FGR (gene)

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FGR
Identifiers
Aliases FGR, SRC2, c-fgr, c-src2, p55-Fgr, p55c-fgr, p58-Fgr, p58c-fgr, FGR proto-oncogene, Src family tyrosine kinase
External IDs MGI: 95527 HomoloGene: 3842 GeneCards: FGR
Gene location (Human)
Chromosome 1 (human)
Chr. Chromosome 1 (human)[1]
Chromosome 1 (human)
Genomic location for FGR
Genomic location for FGR
Band 1p35.3 Start 27,612,064 bp[1]
End 27,635,277 bp[1]
RNA expression pattern
PBB GE FGR 208438 s at fs.png
More reference expression data
Orthologs
Species Human Mouse
Entrez
Ensembl
UniProt
RefSeq (mRNA)

NM_001042729
NM_001042747
NM_005248

NM_010208

RefSeq (protein)

NP_001036194
NP_001036212
NP_005239

NP_034338

Location (UCSC) Chr 1: 27.61 – 27.64 Mb Chr 1: 132.97 – 133 Mb
PubMed search [3] [4]
Wikidata
View/Edit Human View/Edit Mouse

Gardner-Rasheed feline sarcoma viral (v-fgr) oncogene homolog, also known as FGR, is a protein which in humans is encoded by the FGR gene.[5][6]

Function[edit]

This gene is a member of the Src family of protein tyrosine kinases (PTKs). The encoded protein contains N-terminal sites for myristoylation and palmitoylation, a PTK domain, and SH2 and SH3 domains which are involved in mediating protein-protein interactions with phosphotyrosine-containing and proline-rich motifs, respectively. The protein localizes to plasma membrane ruffles, and functions as a negative regulator of cell migration and adhesion triggered by the beta-2 integrin signal transduction pathway. Infection with Epstein-Barr virus results in the overexpression of this gene. Multiple alternatively spliced variants, encoding the same protein, have been identified.[6]

Discovery[edit]

The feline version of this gene was discovered by Suraiya Rasheed, Murray Gardner, and co-workers.[7]

Interactions[edit]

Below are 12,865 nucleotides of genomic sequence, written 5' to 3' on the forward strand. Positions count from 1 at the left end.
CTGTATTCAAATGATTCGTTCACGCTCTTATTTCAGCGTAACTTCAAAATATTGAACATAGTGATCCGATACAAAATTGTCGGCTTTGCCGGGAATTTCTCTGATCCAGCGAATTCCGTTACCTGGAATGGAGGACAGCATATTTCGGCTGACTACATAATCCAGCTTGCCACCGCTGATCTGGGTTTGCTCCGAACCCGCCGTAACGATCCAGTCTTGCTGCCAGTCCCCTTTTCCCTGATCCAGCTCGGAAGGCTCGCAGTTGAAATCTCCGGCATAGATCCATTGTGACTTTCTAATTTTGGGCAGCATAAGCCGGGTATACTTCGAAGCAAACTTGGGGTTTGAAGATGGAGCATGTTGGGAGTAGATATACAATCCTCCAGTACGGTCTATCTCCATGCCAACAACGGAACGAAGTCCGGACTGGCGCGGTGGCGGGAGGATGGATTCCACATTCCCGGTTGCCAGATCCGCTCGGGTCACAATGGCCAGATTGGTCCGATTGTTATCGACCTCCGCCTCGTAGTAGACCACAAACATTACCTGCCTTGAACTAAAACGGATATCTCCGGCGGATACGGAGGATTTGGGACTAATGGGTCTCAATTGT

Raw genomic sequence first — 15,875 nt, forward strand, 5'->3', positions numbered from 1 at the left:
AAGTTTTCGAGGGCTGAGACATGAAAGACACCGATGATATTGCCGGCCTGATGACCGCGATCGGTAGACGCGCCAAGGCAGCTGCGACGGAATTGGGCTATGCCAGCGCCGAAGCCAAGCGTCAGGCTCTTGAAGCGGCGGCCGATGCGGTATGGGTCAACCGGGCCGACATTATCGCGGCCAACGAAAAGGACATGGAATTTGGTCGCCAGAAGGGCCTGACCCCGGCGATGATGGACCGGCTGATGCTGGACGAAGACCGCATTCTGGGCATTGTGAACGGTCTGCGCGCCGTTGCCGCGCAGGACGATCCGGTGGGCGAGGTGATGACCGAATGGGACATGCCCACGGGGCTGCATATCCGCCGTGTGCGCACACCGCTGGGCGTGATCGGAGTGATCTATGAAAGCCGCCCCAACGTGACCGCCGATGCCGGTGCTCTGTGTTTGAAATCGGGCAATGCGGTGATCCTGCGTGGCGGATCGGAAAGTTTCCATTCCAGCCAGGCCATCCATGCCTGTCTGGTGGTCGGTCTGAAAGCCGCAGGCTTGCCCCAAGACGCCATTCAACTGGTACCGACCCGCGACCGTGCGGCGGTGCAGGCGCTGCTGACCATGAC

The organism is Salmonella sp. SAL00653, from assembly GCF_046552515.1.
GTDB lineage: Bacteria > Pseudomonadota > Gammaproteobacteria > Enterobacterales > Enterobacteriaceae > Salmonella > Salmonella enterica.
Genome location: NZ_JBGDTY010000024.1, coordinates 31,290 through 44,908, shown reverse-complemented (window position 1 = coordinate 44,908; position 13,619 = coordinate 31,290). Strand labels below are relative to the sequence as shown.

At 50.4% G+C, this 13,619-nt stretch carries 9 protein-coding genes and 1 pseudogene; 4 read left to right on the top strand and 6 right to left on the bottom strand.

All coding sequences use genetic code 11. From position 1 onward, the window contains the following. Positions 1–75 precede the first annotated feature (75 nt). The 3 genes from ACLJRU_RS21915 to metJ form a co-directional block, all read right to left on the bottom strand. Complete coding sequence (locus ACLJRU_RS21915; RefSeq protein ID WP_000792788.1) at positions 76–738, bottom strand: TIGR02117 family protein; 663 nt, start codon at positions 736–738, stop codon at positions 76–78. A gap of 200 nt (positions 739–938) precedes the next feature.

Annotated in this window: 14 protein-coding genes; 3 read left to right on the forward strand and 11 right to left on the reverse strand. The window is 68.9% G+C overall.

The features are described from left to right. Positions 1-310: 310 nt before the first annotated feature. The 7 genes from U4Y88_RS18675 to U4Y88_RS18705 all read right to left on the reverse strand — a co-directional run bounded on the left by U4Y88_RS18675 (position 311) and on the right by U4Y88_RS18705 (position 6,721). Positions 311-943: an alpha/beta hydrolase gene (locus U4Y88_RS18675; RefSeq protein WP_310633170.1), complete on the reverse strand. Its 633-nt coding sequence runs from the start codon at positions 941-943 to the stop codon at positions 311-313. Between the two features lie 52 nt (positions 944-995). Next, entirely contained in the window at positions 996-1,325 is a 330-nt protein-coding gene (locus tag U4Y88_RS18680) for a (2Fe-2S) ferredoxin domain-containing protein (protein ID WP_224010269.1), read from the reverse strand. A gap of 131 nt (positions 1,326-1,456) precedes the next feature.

FGR (gene) has been shown to interact with Wiskott-Aldrich syndrome protein.[8][9][10]

References[edit]

  1. ^ a b c GRCh38: Ensembl release 89: ENSG00000000938 - Ensembl, May 2017
  2. ^ a b c GRCm38: Ensembl release 89: ENSMUSG00000028874 - Ensembl, May 2017
  3. ^ "Human PubMed Reference:". 
  4. ^ "Mouse PubMed Reference:". 
  5. ^ Tronick SR, Popescu NC, Cheah MS, Swan DC, Amsbaugh SC, Lengel CR, DiPaolo JA, Robbins KC (Oct 1985). "of Sciences of the United States of America". 82 (19): 6595–9. doi:10.1073/pnas.82.19.6595. PMC 391256Freely accessible. PMID 2995972. 
  6. ^ a b "Entrez Gene: FGR Gardner-Rasheed feline sarcoma viral (v-fgr) oncogene homolog". 
  7. ^ Rasheed S, Barbacid M, Aaronson S, Gardner MB (Feb 1982). "Origin and biological properties of a new feline sarcoma virus". Virology. 117 (1): 238–44. doi:10.1016/0042-6822(82)90522-0. PMID 6175084. 
  8. ^ Banin S, Truong O, Katz DR, Waterfield MD, Brickell PM, Gout I (Aug 1996). "Wiskott-Aldrich syndrome protein (WASp) is a binding partner for c-Src family protein-tyrosine kinases". Current Biology. 6 (8): 981–8. doi:10.1016/S0960-9822(02)00642-5. PMID 8805332. 
  9. ^ Finan PM, Soames CJ, Wilson L, Nelson DL, Stewart DM, Truong O, Hsuan JJ, Kellie S (Oct 1996). "Identification of regions of the Wiskott-Aldrich syndrome protein responsible for association with selected Src homology 3 domains". The Journal of Biological Chemistry. 271 (42): 26291–5. doi:10.1074/jbc.271.42.26291. PMID 8824280. 
  10. ^ Rivero-Lezcano OM, Marcilla A, Sameshima JH, Robbins KC (Oct 1995). "Wiskott-Aldrich syndrome protein physically associates with Nck through Src homology 3 domains". Molecular and Cellular Biology. 15 (10): 5725–31. PMC 230823Freely accessible. PMID 7565724. 

Further reading[edit]